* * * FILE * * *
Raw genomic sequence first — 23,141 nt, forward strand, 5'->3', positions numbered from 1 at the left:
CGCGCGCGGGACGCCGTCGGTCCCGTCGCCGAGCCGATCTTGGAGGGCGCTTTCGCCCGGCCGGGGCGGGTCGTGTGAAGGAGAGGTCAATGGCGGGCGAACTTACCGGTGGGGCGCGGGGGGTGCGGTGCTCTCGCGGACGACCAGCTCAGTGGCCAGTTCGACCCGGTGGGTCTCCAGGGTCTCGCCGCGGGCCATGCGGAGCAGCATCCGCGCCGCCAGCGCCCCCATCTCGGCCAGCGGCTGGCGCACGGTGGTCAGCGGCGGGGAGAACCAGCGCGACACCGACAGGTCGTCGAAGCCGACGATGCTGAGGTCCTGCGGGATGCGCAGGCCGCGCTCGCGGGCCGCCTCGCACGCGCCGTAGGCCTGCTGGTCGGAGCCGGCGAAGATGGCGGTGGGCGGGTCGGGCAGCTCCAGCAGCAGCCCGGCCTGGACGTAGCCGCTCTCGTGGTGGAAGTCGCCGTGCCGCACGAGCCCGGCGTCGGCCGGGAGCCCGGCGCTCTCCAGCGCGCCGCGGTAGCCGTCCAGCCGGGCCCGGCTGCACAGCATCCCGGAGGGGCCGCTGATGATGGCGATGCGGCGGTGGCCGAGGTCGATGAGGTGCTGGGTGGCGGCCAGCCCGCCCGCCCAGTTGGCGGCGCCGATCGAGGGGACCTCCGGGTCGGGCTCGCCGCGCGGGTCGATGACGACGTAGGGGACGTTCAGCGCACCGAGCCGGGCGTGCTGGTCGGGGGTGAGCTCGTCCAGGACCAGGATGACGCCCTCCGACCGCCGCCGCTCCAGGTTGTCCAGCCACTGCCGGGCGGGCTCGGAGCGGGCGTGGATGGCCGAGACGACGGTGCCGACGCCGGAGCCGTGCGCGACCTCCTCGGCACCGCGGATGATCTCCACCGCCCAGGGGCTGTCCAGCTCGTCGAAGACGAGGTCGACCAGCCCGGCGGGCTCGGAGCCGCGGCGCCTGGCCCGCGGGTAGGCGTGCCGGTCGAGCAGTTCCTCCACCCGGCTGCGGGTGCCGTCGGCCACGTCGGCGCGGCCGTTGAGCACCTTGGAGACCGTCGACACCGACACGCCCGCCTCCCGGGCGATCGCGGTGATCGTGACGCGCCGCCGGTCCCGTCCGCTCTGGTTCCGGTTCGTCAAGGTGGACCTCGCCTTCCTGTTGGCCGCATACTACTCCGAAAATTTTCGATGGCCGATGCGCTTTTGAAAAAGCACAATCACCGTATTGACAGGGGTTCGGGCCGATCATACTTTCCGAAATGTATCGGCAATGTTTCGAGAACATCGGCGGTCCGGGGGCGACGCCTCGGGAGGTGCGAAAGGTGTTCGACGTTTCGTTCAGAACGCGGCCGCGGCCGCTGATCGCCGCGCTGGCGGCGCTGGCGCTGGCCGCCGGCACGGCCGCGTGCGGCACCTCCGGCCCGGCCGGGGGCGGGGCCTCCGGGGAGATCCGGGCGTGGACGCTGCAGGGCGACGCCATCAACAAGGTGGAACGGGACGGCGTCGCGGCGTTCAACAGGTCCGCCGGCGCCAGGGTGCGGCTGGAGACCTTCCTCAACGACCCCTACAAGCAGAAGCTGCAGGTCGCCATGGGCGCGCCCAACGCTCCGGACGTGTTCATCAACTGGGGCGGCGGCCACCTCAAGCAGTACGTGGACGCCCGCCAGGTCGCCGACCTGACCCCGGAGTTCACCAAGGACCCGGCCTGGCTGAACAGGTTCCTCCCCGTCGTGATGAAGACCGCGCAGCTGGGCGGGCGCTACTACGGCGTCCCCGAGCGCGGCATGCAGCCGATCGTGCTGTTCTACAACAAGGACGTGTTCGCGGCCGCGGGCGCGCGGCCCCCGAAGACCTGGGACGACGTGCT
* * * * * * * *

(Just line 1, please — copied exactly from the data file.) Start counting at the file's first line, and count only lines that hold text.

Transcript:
Raw genomic sequence first — 23,141 nt, forward strand, 5'->3', positions numbered from 1 at the left: